# [Tutor] For Loop question

Mark Tolonen metolone+gmane at gmail.com
Fri Jun 27 08:45:34 CEST 2008

```"Lie Ryan" <lie.1296 at gmail.com> wrote in message
news:1214493328.6462.11.camel at lieryan-laptop...
> On Thu, Jun 26, 2008 at 3:18 AM, Dick Moores <rdm at rcblue.com> wrote:
>>﻿ Hi I'm learning FOR loop now, very easy too learn. But I get confused
>> to understand this code :
>>
>> myList = [1,2,3,4]
>> for index in range(len(myList)):
>>     myList[index] += 1
>> print myList
>>
>> And the response is:
>> [2, 3, 4, 5]
>>
>> Can you explain me as a newbie, how that code works ??
>
>
> Ahhh... don't write it like that. It is not a pythonic way to use loop.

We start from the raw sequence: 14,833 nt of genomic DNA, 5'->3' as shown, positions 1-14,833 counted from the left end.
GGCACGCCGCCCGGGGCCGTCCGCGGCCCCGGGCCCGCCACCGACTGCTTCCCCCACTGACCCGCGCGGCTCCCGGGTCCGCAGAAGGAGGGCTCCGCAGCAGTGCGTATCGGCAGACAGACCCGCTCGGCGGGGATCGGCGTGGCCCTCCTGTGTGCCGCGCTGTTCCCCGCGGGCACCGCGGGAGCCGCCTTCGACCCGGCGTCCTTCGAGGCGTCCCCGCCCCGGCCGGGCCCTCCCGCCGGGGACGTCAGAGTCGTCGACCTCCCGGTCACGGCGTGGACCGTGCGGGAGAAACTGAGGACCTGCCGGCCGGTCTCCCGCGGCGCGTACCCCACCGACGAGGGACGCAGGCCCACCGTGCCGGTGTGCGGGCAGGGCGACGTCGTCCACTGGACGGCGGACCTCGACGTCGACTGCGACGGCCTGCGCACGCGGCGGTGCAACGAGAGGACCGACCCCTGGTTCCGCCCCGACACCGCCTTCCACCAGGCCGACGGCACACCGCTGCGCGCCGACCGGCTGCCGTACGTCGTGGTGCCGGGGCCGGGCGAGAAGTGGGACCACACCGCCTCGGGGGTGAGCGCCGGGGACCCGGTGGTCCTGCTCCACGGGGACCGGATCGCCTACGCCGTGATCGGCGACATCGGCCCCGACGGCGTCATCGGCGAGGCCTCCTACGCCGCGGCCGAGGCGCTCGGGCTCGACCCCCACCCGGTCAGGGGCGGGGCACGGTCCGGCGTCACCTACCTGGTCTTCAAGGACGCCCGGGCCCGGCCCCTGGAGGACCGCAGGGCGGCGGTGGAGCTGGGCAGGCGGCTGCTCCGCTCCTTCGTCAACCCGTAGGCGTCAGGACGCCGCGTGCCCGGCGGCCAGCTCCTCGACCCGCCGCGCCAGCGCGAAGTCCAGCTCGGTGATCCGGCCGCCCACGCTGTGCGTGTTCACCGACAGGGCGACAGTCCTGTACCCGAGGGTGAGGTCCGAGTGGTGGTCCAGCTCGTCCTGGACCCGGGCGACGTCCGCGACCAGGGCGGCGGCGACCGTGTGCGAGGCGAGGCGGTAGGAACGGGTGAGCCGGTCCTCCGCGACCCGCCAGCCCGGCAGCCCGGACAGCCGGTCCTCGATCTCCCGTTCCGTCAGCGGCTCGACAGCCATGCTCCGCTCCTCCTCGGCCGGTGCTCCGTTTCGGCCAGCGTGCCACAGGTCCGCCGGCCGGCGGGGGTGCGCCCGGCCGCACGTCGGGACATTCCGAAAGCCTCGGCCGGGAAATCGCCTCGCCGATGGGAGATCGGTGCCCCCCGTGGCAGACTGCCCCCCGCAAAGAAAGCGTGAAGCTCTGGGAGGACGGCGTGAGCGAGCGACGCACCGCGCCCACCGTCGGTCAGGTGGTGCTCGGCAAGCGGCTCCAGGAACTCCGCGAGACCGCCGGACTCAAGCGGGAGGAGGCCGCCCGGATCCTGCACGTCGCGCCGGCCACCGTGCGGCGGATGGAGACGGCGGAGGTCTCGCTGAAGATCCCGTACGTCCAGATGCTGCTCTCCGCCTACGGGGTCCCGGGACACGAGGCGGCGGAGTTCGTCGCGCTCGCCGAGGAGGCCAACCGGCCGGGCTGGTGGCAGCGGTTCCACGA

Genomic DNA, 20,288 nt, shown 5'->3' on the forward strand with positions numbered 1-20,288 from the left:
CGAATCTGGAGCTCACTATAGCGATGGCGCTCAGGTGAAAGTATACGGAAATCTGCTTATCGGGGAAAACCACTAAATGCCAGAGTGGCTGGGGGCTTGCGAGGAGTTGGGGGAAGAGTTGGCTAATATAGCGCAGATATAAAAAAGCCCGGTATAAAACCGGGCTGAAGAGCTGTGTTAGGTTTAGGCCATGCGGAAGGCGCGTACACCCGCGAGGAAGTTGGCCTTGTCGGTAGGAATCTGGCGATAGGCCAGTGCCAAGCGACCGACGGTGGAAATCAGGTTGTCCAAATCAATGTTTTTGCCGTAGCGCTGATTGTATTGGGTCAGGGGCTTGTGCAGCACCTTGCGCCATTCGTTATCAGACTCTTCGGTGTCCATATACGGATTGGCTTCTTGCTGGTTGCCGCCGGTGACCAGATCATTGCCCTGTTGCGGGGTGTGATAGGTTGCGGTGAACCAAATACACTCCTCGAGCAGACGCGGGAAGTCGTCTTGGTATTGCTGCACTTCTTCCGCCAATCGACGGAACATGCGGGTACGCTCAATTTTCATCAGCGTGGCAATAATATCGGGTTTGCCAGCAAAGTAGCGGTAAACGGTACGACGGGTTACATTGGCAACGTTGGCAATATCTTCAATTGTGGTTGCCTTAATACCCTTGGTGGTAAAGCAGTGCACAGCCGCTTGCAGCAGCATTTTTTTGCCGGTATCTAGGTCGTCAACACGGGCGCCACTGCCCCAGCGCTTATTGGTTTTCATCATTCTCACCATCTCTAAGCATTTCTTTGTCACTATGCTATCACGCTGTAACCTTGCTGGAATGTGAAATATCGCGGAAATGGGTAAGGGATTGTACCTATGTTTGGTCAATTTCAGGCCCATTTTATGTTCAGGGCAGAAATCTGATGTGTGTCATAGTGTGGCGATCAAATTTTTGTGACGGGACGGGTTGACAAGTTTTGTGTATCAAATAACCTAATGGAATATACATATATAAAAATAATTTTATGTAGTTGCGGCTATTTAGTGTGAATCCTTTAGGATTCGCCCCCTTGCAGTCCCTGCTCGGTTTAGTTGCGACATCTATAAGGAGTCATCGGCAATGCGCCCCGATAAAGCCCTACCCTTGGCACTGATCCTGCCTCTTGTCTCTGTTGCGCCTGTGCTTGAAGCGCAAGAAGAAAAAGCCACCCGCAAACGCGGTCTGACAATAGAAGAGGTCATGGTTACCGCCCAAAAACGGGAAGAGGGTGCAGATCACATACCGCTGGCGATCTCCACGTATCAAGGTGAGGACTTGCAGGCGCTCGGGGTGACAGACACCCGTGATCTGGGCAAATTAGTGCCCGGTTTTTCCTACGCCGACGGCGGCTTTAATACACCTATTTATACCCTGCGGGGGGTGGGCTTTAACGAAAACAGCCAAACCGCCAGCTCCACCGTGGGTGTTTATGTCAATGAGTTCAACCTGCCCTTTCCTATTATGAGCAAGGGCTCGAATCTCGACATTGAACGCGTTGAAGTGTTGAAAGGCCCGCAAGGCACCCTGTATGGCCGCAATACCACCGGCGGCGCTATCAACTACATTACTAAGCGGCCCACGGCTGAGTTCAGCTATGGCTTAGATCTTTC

>
> For-loop in python can loop over sequence (list, tuple, dictionary,
> iterable, etc) directly (in Visual Basic, like For...Each loop), you
> very rarely would need to use range/xrange for the iterator, and you
> should never use len() to pass to range.
>
> The loop would be much more simpler, and understandable this way:
>
> myList = [1, 2, 3, 4]
> outList = []
> for x in myList:
>    outList.append(x + 1)
> print outList
>
> or in a more elegant way, using list comprehension:
>
> myList = [1, 2, 3, 4]
> print [(x + 1) for x in myList]

The above solutions create new lists.  If a functional requirement is to
modify the list in place, then the original is fine (on Python 2.6 and
later) or should use xrange instead of range (on Python 2.5 or earlier,
especially for large lists).

Another option is:

myList = [1,2,3,4]
for index,value in enumerate(myList):
myList[index] = value + 1

-Mark

```

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